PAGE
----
I spent the month slowly mailing gifts back home and also got a few large packages a week or so before Christmas. Of course I just started opening the presents and only found the card saying “Wait until the 25th” after I got to the bottom. Trying to explain all this to my family over Skype wasn’t the easiest thing, but I probably just had a few drinks and got through it like most of my calls home at that point. So my Christmas came early, I didn’t feel in the mood for any holiday cheer. All I really wanted was to get to New Years Eve. Heathen holidays are my jam.
Not all was depressing. A couple friends from college messaged me to ask if there was anything they could send from home that I really wanted. Of all things, I asked for a nice thermos. I couldn’t find one I liked on any of the US bases and I had a lot of field time coming up through winter. As unimpressive of a request as that is, my friends just said OK and sent me a gorgeous Stanley thermos. Glass lined for extra hours of temperature preservation. I was so happy to get it and touched at the small gesture. Then I opened it and heard rattling. Opening the container I found it loaded with hard candy… and broken glass. A nice touch of including some sweets ended up breaking the lining on the trans-Pacific trip and rendered the much anticipated gift rubbish. That’s a really good metaphor for being at Camp Casey.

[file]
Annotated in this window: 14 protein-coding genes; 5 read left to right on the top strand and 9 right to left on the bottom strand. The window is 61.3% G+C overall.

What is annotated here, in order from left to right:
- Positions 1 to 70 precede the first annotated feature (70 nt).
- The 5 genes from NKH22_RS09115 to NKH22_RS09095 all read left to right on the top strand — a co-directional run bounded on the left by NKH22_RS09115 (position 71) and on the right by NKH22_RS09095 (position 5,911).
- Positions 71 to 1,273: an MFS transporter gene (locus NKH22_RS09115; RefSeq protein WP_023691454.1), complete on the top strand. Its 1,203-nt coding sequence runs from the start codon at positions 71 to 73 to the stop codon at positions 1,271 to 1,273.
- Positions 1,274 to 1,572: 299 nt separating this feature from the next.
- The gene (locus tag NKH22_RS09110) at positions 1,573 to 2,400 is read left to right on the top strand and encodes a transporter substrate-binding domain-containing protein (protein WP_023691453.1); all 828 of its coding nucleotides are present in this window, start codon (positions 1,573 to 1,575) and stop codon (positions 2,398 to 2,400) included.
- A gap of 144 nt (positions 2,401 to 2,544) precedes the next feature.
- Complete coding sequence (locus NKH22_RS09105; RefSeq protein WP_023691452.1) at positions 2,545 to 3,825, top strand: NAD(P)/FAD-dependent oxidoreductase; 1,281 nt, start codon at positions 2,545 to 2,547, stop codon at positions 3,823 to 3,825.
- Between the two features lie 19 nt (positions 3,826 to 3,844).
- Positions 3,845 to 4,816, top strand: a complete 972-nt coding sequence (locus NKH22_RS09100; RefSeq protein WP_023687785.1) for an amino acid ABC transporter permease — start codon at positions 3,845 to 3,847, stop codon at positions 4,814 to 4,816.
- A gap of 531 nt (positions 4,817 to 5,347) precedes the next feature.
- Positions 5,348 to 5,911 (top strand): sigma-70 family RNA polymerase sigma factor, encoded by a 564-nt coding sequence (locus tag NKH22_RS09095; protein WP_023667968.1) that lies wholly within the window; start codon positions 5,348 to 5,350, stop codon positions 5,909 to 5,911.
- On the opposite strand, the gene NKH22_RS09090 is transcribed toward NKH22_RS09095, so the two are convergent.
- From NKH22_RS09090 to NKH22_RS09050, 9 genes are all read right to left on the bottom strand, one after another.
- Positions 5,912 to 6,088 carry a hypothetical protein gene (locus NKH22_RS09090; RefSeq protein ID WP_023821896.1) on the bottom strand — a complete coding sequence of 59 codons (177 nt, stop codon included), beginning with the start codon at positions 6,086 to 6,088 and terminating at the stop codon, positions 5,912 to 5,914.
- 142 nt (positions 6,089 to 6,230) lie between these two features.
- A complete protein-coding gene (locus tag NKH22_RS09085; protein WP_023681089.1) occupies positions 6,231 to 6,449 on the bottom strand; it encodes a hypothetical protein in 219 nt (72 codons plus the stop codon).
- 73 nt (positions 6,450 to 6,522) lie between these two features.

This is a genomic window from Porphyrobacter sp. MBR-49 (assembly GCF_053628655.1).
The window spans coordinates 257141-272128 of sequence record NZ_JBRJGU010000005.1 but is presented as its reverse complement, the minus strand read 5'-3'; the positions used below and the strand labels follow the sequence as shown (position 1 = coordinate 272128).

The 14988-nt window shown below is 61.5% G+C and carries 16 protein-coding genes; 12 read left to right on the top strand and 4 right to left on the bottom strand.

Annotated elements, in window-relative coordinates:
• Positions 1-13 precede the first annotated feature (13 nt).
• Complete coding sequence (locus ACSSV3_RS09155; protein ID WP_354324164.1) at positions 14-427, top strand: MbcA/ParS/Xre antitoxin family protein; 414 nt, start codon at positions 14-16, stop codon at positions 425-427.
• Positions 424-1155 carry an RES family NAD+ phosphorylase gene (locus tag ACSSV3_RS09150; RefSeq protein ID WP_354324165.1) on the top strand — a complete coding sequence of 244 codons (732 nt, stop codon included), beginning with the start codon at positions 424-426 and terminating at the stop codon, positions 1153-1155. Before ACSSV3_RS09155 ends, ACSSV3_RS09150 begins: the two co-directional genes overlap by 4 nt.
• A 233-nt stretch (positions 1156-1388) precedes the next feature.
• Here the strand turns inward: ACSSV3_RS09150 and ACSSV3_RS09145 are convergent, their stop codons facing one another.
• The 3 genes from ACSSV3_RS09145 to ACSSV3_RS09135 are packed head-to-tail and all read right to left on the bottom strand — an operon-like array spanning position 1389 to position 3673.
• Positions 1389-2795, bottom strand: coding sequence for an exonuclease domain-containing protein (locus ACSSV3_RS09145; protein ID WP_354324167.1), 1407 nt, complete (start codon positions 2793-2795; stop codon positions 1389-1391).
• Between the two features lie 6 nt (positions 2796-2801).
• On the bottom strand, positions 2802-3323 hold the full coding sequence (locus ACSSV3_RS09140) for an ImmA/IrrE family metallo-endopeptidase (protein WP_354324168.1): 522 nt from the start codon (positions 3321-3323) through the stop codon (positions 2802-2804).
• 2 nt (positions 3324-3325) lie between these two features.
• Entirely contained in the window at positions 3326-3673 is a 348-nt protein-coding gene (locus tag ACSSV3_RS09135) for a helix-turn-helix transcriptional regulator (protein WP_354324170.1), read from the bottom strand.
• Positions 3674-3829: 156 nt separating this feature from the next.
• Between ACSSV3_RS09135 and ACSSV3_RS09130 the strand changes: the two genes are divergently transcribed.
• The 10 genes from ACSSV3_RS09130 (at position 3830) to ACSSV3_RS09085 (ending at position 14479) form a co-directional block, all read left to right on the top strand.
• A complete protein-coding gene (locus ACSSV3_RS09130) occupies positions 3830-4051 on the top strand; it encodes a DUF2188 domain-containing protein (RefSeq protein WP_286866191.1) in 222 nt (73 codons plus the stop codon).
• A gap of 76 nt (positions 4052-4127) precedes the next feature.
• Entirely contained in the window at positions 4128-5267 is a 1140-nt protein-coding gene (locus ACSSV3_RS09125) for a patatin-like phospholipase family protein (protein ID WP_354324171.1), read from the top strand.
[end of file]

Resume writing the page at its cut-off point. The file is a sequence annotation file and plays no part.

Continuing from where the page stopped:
So what of Christmas day? Well early in the day I called home and saw my family. My college roommate turned next door neighbor at Casey was back in the US on leave, so it was especially lonely. My friendships with expats in Seoul were the saving grace. I was invited to a party down at one of their apartments. Most of the usual rugby folks I’d hang out with on the weekends were there, they made a feast that chased away any homesickness. There was even a sex toy gift exchange. As much fun as that sounded to me I couldn’t bring myself to walk into the one toy shop near Camp Casey for fear of one of my soldiers seeing me. That sounds silly now, but I jealously guarded my credibility. So I just watched the blind Secret Sex Toy Santa and gulped down egg nog. Knowing my time was limited I indulged to excess without shame and everyone knew why. My friends could not believe I had to get back to Camp Casey to sit in a cinderblock hut and guard bullets.